s
s
Sections
Sections
Subscribe
You've read 3 of 10 free articles this month.
Get unlimited access to Petaluma360.com, the Argus-Courier e-edition and our mobile app starting at just 99 cents per month!
Already a subscriber?
You've read 6 of 10 free articles this month.
Get unlimited access to Petaluma360.com, the Argus-Courier e-edition and our mobile app starting at just 99 cents per month!
Already a subscriber?
We hope you've enjoyed reading your 10 free articles this month.
Continue reading with unlimited access to Petaluma360.com, the Argus-Courier e-edition and our mobile app starting at just 99 cents per month!
Already a subscriber?
We've got a special deal for readers like you!
Get unlimited access to Petaluma360.com, the Argus-Courier e-edition and our mobile app starting at just 99 cents per month, and support community journalism!
Already a subscriber?
Thanks for your interest in award-winning community journalism! To get more of it, why not subscribe?
Get unlimited access to Petaluma360.com, the Argus-Courier e-edition and our mobile app starting at just 99 cents per month, and support community journalism!
Already a subscriber?
Want to keep reading? Take the next step by subscribing today!
Starting at just 99 cents per month, you can keep reading Petaluma360.com, the Argus-Courier e-edition and our mobile app, and support local journalism!
Already a subscriber?

Petaluma D.J. Brian Griffith keeps the music playing

What is your favorite thing about Petaluma?

“The fact that the City Council was wise enough to place the strip malls on the other side of the river. Although my girlfriend, stepdaughter and I now live on the East side, I was in the same D Street apartment for 17 years, and love hanging out Downtown.”

Exactly at 9 a.m. every weekday morning, Brian Griffith turns on the mike in KRCB-FM’s fabled Studio A … and literally broadcasts to the world. Although the local NPR affiliate’s radio signal is only 500 watts, his words and music are simulcast live from pole-to-pole on the internet, via krcb.org.

“I have listeners in L.A., Kansas City, Washington State ... all over, who contact me through social media. Without a doubt, musicians performing live in the studio are their favorites.”

A trumpeter in the Lucas Valley School band, Brian learned guitar and began playing gigs, but he became an on-air radio personality through a circuitous route.

“I did in-flight music programming for all genres, classical to country,” Brian explains. “Then I was a writer/producer for the radio syndicator Westwood One. I worked with … and learned from … people like talk-show host Larry King and American Top 40 host Casey Kasem. Using two mobile recording trucks for live shows, I would mix them down to two tracks, add commercials, and leave slots for local stations.”

Brian moved to Petaluma to set up and manage the Hallmark store, and began working for KRCB Channel 22 as a television master control operator. When the morning radio guy left, Brian took over as local host for Morning Edition.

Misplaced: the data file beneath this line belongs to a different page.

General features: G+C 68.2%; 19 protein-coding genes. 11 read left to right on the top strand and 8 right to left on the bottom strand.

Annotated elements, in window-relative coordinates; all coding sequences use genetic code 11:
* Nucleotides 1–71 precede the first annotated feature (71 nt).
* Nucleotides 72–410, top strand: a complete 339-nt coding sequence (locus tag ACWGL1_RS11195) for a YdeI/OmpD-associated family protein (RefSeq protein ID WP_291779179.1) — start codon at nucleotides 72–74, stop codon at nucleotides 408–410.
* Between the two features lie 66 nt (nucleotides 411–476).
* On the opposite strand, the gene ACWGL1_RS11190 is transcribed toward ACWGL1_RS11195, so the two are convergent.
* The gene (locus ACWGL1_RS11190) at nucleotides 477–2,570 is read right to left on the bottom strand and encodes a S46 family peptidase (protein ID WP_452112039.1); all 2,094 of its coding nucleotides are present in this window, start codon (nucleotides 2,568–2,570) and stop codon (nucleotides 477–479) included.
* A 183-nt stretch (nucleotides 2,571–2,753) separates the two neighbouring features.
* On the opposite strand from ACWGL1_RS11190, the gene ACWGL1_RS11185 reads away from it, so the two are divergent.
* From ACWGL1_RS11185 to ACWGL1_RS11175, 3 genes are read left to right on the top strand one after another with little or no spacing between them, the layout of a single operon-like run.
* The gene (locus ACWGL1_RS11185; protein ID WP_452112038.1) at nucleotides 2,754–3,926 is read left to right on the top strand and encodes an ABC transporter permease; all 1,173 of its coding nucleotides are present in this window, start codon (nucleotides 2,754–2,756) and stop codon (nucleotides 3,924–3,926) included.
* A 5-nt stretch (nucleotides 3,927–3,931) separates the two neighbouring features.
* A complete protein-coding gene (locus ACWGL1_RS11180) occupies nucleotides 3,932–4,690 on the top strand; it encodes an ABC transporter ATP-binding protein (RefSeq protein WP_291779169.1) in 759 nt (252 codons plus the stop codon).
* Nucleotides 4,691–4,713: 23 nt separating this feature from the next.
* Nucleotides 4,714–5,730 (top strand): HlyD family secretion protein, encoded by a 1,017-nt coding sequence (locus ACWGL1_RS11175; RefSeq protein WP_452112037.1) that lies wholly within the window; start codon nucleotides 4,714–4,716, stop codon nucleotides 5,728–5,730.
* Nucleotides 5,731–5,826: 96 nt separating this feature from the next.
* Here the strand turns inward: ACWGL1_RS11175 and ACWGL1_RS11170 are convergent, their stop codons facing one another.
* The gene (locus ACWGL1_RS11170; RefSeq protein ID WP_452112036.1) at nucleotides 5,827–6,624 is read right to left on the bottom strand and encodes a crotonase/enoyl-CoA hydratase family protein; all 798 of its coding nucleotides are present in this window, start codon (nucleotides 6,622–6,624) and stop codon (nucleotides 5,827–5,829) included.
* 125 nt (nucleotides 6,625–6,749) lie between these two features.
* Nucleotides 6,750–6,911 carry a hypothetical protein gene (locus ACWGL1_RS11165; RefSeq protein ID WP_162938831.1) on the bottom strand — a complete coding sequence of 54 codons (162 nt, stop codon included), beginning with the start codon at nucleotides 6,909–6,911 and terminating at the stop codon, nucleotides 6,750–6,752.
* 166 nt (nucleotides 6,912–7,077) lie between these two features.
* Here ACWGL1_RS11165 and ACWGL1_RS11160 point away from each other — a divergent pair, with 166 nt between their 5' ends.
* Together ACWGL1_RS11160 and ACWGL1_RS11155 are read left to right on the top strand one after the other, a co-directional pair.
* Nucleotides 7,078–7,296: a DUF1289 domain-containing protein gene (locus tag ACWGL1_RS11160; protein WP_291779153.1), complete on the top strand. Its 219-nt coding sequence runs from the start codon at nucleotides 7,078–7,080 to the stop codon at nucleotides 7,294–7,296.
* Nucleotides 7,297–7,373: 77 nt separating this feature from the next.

“Back then, Bush was in the White House,” Brian says with a chuckle, “and I got in trouble because I made a snarky comment on-air. Management cringed, but … after all, the KRCB-FM audience is decidedly Left County.”

Petaluma listeners probably best remember Brian as the Morning Show DJ on KRSH-FM, a position he held for many years.

“I loved my time on the KRUSH,” Brian recalls. “I was its biggest cheerleader. Then the station owner (who lives out-of-state), wanted to implement a playlist of only 600 songs - which is certainly his right, but I knew the listeners would be disappointed.”

The disagreement led to Brian’s firing via phone call.

“In radio, being fired is par for the course,” he shrugs. “It wasn’t the first time, but will hopefully be the last.”

Eleven days after losing his job at KRSH, Robin Pressman — who was then KRCB-FM’s Program Director — called Brian up and explained they wanted to change the station format from classical to AAA-Americana and asked Brian if he wanted to be involved.

He did.

“This is a perfect fit for me,” he now allows. “I was hired as the morning show DJ and music director for the station ... which allows me to pull from a much larger pool of music.”

With the freedom of complete artistic control comes the responsibility of selecting KRCB’s digital database.

“Sean Knight — the station’s current Program Director — and I were tasked with setting the Americana ‘sound’ for the station, and a digital delivery service allows me to go deep into a new album and not just play the hit.”

Brian’s long-ago school band experience keeps paying forward, too.

“I’m very active in the annual Petaluma Music Festival,” he says, “because it donates its proceeds to help keep music in all Petaluma schools.”

Brian recalls one post-Music Festival incident with fondness.

“We present the donation as one of those huge checks,” he says, “and when my stepdaughter was six-years-old, she was on stage to accept it. Beaming for the cameras, she carefully held the check … upside-down.”

What is your favorite thing about Petaluma?

“The fact that the City Council was wise enough to place the strip malls on the other side of the river. Although my girlfriend, stepdaughter and I now live on the East side, I was in the same D Street apartment for 17 years, and love hanging out Downtown.”

(Contact Gil at gilmansergh@comcast.net)